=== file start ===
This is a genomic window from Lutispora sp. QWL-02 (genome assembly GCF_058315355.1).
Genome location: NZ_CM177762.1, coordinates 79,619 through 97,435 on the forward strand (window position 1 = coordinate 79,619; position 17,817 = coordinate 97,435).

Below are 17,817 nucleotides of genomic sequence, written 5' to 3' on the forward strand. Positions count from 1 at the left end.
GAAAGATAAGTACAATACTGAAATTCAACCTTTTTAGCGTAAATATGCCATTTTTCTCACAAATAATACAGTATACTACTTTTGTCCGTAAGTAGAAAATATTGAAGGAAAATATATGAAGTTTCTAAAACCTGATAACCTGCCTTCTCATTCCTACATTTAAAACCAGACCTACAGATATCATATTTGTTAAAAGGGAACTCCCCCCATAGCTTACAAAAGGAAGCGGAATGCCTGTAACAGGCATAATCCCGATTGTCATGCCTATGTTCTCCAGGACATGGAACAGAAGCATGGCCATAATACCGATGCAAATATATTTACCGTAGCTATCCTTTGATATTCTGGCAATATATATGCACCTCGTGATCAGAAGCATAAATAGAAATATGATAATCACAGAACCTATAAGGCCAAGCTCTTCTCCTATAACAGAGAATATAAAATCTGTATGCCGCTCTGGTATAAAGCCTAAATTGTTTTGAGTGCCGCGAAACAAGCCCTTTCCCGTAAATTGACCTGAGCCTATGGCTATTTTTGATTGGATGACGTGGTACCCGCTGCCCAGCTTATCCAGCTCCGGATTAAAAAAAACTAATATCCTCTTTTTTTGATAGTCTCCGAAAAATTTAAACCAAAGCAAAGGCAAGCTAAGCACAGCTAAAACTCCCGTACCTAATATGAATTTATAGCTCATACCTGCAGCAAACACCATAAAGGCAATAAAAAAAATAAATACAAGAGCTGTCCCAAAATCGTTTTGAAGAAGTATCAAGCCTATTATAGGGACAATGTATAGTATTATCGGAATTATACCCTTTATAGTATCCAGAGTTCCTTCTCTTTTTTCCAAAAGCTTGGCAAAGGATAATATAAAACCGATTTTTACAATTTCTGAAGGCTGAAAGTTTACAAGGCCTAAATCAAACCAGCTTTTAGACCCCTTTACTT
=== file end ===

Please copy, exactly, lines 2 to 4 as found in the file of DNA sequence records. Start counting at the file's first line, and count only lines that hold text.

Genome location: NZ_CM177762.1, coordinates 79,619 through 97,435 on the forward strand (window position 1 = coordinate 79,619; position 17,817 = coordinate 97,435).

Below are 17,817 nucleotides of genomic sequence, written 5' to 3' on the forward strand. Positions count from 1 at the left end.
GAAAGATAAGTACAATACTGAAATTCAACCTTTTTAGCGTAAATATGCCATTTTTCTCACAAATAATACAGTATACTACTTTTGTCCGTAAGTAGAAAATATTGAAGGAAAATATATGAAGTTTCTAAAACCTGATAACCTGCCTTCTCATTCCTACATTTAAAACCAGACCTACAGATATCATATTTGTTAAAAGGGAACTCCCCCCATAGCTTACAAAAGGAAGCGGAATGCCTGTAACAGGCATAATCCCGATTGTCATGCCTATGTTCTCCAGGACATGGAACAGAAGCATGGCCATAATACCGATGCAAATATATTTACCGTAGCTATCCTTTGATATTCTGGCAATATATATGCACCTCGTGATCAGAAGCATAAATAGAAATATGATAATCACAGAACCTATAAGGCCAAGCTCTTCTCCTATAACAGAGAATATAAAATCTGTATGCCGCTCTGGTATAAAGCCTAAATTGTTTTGAGTGCCGCGAAACAAGCCCTTTCCCGTAAATTGACCTGAGCCTATGGCTATTTTTGATTGGATGACGTGGTACCCGCTGCCCAGCTTATCCAGCTCCGGATTAAAAAAAACTAATATCCTCTTTTTTTGATAGTCTCCGAAAAATTTAAACCAAAGCAAAGGCAAGCTAAGCACAGCTAAAACTCCCGTACCTAATATGAATTTATAGCTCATACCTGCAGCAAACACCATAAAGGCAATAAAAAAAATAAATACAAGAGCTGTCCCAAAATCGTTTTGAAGAAGTATCAAGCCTATTATAGGGACAATGTATAGTATTATCGGAATTATACCCTTTATAGTATCCAGAGTTCCTTCTCTTTTTTCCAAAAGCTTGGCAAAGGATAATATAAAACCGATTTTTACAATTTCTGAAGGCTGAAAGTTTACAAGGCCTAAATCAAACCAGCTTTTAGACCCCTTTACTT